Johns Hopkins Gazette | May 11, 2009
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The newspaper of The Johns Hopkins University May 11, 2009 | Vol. 38 No. 34

For the Record: Cheers

Cheers is a monthly listing of honors and awards received by faculty, staff and students plus recent appointments and promotions. Contributions must be submitted in writing and be accompanied by a phone number.


Bayview Medical Center

Johns Hopkins Bayview has received the Maryland Department of Education's 2009 Career and Technology Education Outstanding Secondary Business Partnership Award of Excellence. The award recognizes the hospital's partnership on two programs with the Sollers Point Technical High School in Baltimore County, one providing training for sophomores and juniors interested in becoming certified nursing assistants, the other giving 12th-graders the kind of real-life clinical experience needed to become patient care technicians.


Johns Hopkins Health System

The Information Technology Department of The Johns Hopkins Hospital has received a top 2009 Innovators Award from Healthcare Informatics magazine for its Comprehensive Unit Safety Program. Under CUSP, an initiative launched in 2003, senior administrators "adopt" individual hospital units and help identify and resolve issues to improve patient safety and satisfaction. Cited in the award-winning entry were the Pediatric Intensive Care Unit, Blood Bank and Wilmer Eye Institute, all of which benefited significantly from CUSP assistance.

Johns Hopkins Medicine marketing and communications teams received Alfred Knight Awards this spring from the Maryland Society for Healthcare Strategy and Market Development, the state's top organization for professionals in the field. In the category of New Product or Service Launch Campaign, first place went to Johns Hopkins Bayview Medical Center for its Memory & Alzheimer's Treatment Center and second place to Johns Hopkins at Green Spring Station, Otolaryngology. In the Consumer Newsletter category, the Office of Marketing and Communication took first place for Johns Hopkins Health, and JHBMC's Health & Wellness News took second. JHBMC received second place in the Media Placement category for "Stolen Years," a front-page article in The Baltimore Sun about early-onset Alzheimer's disease. Other first-place recognitions went to Howard County General Hospital in the Web Site category; JHBMC for its Service Recovery Kit, in Hot Topics/Customer Service; and HCGH for its Directory of Physicians, in Hot Topics/Physician Referral Marketing.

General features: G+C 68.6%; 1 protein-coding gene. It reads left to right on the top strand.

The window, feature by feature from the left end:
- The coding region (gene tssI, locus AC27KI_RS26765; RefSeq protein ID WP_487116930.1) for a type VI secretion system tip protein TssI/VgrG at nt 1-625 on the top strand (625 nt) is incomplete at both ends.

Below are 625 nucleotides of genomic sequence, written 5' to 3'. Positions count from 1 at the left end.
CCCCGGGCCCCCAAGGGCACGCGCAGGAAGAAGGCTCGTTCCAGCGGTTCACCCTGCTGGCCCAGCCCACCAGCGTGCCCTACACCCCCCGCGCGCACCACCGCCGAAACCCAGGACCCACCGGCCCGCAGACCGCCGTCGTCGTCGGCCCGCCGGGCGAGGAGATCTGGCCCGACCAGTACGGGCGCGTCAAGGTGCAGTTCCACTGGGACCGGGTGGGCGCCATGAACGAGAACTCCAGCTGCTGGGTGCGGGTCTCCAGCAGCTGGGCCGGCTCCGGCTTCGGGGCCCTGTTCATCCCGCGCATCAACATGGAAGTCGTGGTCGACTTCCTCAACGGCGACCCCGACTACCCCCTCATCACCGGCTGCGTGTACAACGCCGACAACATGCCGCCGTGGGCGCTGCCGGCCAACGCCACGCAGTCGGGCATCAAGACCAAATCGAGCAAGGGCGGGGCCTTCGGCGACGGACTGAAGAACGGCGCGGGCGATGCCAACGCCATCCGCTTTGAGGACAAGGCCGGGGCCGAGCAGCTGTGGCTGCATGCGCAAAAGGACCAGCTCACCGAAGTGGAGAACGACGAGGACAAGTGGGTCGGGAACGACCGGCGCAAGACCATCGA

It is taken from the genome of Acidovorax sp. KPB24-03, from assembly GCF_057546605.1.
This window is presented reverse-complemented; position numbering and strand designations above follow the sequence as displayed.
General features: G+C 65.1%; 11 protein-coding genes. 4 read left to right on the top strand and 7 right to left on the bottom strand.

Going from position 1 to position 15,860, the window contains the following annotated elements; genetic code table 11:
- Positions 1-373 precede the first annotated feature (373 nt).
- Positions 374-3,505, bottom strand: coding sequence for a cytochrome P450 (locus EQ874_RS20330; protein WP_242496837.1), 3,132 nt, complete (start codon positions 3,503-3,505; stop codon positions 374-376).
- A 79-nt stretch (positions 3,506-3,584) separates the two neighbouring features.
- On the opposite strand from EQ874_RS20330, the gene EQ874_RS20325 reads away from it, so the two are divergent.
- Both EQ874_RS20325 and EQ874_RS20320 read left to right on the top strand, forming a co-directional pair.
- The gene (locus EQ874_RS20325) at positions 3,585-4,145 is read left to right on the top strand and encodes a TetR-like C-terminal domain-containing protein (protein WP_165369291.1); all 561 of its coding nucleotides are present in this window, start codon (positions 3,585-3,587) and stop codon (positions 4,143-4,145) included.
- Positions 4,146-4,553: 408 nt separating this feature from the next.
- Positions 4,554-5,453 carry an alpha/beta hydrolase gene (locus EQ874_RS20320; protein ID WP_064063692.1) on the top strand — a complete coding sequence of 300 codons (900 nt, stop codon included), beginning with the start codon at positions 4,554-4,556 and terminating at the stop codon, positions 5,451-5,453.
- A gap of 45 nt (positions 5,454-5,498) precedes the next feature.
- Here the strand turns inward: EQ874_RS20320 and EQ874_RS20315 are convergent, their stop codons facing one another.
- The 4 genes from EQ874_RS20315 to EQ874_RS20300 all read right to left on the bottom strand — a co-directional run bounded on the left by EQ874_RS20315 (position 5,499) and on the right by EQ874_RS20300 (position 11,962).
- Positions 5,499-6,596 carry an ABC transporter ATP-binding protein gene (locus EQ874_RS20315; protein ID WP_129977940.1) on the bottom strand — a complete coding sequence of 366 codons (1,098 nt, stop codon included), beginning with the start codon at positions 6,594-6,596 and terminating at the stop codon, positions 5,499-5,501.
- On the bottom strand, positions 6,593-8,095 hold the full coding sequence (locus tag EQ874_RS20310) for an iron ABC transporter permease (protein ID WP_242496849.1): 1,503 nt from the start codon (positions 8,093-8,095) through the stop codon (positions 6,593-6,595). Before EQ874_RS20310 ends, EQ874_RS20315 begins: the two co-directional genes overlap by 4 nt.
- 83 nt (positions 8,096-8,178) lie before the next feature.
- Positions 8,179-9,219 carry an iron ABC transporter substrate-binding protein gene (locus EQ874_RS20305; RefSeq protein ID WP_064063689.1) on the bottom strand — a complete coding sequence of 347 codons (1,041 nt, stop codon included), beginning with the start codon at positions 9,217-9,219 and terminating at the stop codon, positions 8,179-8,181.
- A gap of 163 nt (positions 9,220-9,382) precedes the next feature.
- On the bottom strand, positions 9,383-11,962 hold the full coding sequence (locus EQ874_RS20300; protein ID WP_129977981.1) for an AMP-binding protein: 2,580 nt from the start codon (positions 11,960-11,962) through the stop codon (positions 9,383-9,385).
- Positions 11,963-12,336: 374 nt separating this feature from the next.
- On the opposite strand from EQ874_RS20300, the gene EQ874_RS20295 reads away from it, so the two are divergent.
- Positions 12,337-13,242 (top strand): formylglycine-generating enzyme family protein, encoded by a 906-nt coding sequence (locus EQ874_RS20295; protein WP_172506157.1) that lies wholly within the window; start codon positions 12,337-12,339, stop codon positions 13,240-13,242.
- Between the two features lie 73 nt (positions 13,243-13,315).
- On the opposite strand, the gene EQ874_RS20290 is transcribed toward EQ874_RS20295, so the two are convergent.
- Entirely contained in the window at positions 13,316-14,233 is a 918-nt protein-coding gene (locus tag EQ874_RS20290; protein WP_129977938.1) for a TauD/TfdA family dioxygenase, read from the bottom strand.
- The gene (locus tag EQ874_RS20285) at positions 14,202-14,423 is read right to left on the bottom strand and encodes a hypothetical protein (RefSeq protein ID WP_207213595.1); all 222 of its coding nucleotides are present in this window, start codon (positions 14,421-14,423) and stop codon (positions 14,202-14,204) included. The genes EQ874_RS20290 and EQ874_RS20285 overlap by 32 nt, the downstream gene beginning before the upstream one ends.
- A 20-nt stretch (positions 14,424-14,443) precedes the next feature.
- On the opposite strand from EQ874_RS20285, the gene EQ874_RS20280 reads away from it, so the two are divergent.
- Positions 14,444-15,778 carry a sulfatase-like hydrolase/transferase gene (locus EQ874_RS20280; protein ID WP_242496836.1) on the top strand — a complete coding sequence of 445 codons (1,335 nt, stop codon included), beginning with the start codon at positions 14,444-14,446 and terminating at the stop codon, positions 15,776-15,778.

Krieger School of Arts and Sciences

Sharon Cameron, professor in the English Department, has received the Hubbell Medal, a lifetime achievement award given by the American Literature section of the Modern Language Association. She also has been chosen by the American Academy of Arts and Letters to receive the Harold D. Vursell Memorial Award, a $10,000 prize that honors "a recent book in recognition of the quality of its prose style" for Impersonality: Seven Essays (Chicago, 2007). Past winners of this nonfiction prize include Ursala Le Guin, Stephen Jay Gould, Oliver Sacks and Judith Thurman. The award will be presented on May 20 at a ceremony in New York along with awards for fiction, poetry, music, art and translation.

Will Kirk, a photographer with Homewood Imaging and Photographic Services, has been selected to receive a Green Apple Award from Higher Achievement in recognition of the work he has done for five years for the nonprofit, which provides academic enrichment programs to middle school children from underserved areas in Baltimore, Washington, D.C., and Alexandria, Va. He will receive the award on May 18 at the organization's eighth-grade graduation event, at which Secretary of Education Arne Duncan will speak.



Faculty artist Joe Burgstaller performs on trumpet, piccolo trumpet, cornet and flugelhorn on Martignon 4: Mozart's Blue Dreams & Other Crossover Fantasies, a CD released this month.

Soprano Phyllis Bryn-Julson, who chairs the Voice Department, has been named the winner of the American Composers Alliance Laurel Leaf Award, which will be presented next month at the ACA Summer Music Festival at Peter Norton Symphony Space in New York. Among the recipients of the Laurel Leaf Award, which recognizes "distinguished achievement in fostering and encouraging American music," have been the Juilliard String Quartet, Martha Graham, Aaron Copland and Leonard Slatkin.

Faculty artists Stanley Cornett and Eileen Cornett will visit Taiwan in June and July to give recitals, teach lessons and lead master classes and opera coaching sessions. In Kaoshung, they will help with the Kaoshung Opera Company's current production of Don Giovanni. Eileen Cornett will be the pianist for recitals by alumnus Peter Lee and I-chia Chan at the Taiwan National Recital Hall in Taipei and in two other cities.

Soprano Jennifer Holbrook, a master's candidate in the studio of Phyllis Bryn-Julson, has won this year's Russell C. Wonderlic Competition, a contest run by Baltimore's Community Concerts at Second that alternates annually between voice and piano. Soprano Hyunah Yu and pianists Grace Kim, Awadagin Pratt and Eric Zuber were also Wonderlic Competition winners while studying at Peabody.

Southern Comforts, a violin concerto by Music Theory faculty member Joel Puckett, had its premiere performance in March with the Baylor University Wind Ensemble in Waco, Texas, with additional performances in Austin, Texas; Iowa City, Iowa; and Atlanta.